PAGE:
NBA Finals Ratings Plunge To All-Time Low As Fans Shun League's Divisive Politics
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Things continue to worsen for the National Basketball Association as toxic racial politics and bending the knee to China have completely destroyed the league's brand.
The latest bit of bad karma for the NBA and its scowling frontman LeBron James came calling this week when the championship series between the Los Angeles Lakers and the Miami Heat set a ratings record.
The record being that game one was the least-watched NBA finals game of all time, a new low with a staggering 44 percent drop from last year as only 7.41 million viewers tuned in to the hyped matchup.
If there was an idea that a finals series featuring King James would be the right ticket to boost ratings after a dismal postseason in the Orlando bubble, that bubble was just punctured.
Via The Hollywood Reporter, "TV Ratings: NBA Finals Opens With Record Low Audience":
The NBA Finals posted record-low TV ratings on Wednesday, consistent with steep declines throughout the postseason and with other sports whose seasons were delayed by the coronavirus pandemic. Fox's The Masked Singer, meanwhile, grew in its second week in a positive sign for the broadcast networks.
The opening game of the series between the Los Angeles Lakers and Miami Heat brought 7.41 million viewers to ABC, the smallest audience for the finals since at least 1994, when total viewers began to be regularly recorded. The previous low was 8.06 million for Game 3 of the 2003 NBA Finals.
The game, which took place about four months later than the usual start date for the NBA Finals, was down by about 45 percent in total viewers vs. the U.S. audience for last year's finals opener between the Golden State Warriors and Toronto Raptors. The two conference finals series that wrapped up last week were down a collective 35 percent year to year. The NHL's Stanley Cup Final series, also delayed by several months, was down by more than 60 percent for NBC Sports. Major League Baseball has also struggled during its shortened season.
The disastrous plunge in ratings is another sign that going full "woke" by allowing players to display political messages on their jerseys, painting Black Lives Matter on the courts, and running ad spots lecturing viewers about racism is going to be a successful long term marketing strategy in the United States.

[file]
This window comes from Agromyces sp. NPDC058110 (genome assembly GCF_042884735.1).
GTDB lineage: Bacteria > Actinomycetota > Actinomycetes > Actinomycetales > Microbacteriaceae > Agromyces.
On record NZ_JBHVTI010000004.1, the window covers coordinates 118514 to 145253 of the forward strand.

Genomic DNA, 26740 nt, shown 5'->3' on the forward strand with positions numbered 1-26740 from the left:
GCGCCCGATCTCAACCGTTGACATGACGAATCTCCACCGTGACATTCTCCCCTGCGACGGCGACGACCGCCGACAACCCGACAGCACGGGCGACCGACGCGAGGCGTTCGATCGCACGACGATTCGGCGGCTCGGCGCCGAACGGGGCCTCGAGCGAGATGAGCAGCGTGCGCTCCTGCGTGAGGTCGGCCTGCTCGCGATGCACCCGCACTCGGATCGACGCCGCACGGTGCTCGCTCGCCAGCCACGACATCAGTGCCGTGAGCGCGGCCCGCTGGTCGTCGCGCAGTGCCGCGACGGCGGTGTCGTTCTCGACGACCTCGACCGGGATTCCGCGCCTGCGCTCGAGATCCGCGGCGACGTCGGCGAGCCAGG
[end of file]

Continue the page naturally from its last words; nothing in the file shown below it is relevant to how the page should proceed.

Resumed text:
The ultimate result will be that young black athletes of the future will no longer find the jackpot of riches that is currently bestowed upon the league's top players, advertisers will flee and the next television contract will almost certainly be negotiated with the NBA's now-tarnished brand as leverage for networks.
Not that it bothers LeBron, he made his bank and after he collects his ring and the NBA trophy next week could retire from the league and live like a true king.
James just plunked down over $36 million for a Beverly Hills mansion, a crib where the legendary screen actress Katherine Hepburn used to live.
LeBron James closed on his third home in Los Angeles this week, a 13,000-square-foot mansion in Beverly Hills. He paid $36.75 million, slightly below the original listing price of $39 million.
The property, built in the 1930s, belonged to the estate of Lee Phillip Bell, who died earlier this year and was best known for co-creating the soap operas The Bold and the Beautiful and The Young and the Restless with her late husband, William. It was previously owned by other celebrities, including actor Charles Boyer and Howard Hughes, who leased the mansion to his onetime lover Katharine Hepburn.
The home boasts four bedrooms, seven bathrooms and two guesthouses, along with a tennis court and movie theater. It sits on 2.5 acres and has views of both Beverly Hills and the Pacific Ocean. James will likely tear the house down and build a new, larger estate.
Having destroyed the popularity that was painstakingly built by those who came before him like Magic Johnson, Michael Jordan and Larry Bird, King James has left nothing but crumbs among the rubble that his on-court successors will inherit when he departs.